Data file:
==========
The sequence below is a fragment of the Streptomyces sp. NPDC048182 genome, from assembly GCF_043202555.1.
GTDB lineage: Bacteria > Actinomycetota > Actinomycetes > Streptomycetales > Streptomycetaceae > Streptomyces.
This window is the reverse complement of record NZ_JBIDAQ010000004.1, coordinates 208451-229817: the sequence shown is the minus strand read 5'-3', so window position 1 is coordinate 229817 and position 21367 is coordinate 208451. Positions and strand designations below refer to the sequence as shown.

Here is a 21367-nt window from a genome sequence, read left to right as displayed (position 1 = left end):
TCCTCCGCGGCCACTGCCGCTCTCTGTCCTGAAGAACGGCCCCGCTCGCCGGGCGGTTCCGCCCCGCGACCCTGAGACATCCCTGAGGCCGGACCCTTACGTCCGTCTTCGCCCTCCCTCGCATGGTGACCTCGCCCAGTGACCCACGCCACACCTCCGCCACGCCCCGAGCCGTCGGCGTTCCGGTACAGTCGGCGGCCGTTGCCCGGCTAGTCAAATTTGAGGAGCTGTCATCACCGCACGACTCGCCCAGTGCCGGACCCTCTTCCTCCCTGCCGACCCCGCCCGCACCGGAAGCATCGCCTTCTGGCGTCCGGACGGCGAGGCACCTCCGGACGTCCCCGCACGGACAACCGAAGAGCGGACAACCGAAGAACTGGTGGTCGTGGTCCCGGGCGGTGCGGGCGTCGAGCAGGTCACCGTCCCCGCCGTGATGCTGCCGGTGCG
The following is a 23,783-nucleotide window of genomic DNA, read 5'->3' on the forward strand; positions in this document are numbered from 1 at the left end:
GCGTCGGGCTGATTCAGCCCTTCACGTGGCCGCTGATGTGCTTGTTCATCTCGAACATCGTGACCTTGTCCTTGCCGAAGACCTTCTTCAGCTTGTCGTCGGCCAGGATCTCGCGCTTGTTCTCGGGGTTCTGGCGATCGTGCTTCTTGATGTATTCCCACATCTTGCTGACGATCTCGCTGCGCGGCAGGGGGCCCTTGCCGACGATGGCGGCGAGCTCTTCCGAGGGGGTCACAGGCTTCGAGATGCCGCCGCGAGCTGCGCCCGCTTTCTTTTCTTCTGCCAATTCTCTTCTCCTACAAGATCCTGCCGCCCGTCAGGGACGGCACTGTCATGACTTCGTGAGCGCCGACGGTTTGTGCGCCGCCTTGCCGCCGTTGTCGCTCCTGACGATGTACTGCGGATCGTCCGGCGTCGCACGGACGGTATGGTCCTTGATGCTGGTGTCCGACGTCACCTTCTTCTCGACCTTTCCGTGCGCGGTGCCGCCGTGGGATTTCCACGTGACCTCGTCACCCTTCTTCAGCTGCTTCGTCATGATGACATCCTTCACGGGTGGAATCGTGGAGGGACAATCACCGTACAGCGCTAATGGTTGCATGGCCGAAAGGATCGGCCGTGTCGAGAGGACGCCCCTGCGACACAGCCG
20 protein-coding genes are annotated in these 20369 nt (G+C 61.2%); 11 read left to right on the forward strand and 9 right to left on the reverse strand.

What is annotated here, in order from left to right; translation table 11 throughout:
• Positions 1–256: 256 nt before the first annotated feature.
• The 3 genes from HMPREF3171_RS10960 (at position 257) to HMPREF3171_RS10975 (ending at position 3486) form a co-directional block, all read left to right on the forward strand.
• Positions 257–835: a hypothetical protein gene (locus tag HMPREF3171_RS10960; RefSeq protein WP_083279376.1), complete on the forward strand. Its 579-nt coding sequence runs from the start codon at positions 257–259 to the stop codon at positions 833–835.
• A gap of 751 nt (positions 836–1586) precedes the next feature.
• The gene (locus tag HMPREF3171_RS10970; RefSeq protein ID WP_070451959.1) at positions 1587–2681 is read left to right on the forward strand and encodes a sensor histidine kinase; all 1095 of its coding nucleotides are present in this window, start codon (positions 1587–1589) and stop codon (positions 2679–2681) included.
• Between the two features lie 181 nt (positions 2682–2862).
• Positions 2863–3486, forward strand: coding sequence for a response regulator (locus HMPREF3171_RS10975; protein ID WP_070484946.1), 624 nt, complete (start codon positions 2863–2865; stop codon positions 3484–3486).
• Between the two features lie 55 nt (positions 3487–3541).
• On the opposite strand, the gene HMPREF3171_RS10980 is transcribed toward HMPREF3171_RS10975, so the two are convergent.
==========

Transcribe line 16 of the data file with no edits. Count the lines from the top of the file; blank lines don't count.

• Positions 2863–3486, forward strand: coding sequence for a response regulator (locus HMPREF3171_RS10975; protein ID WP_070484946.1), 624 nt, complete (start codon positions 2863–2865; stop codon positions 3484–3486).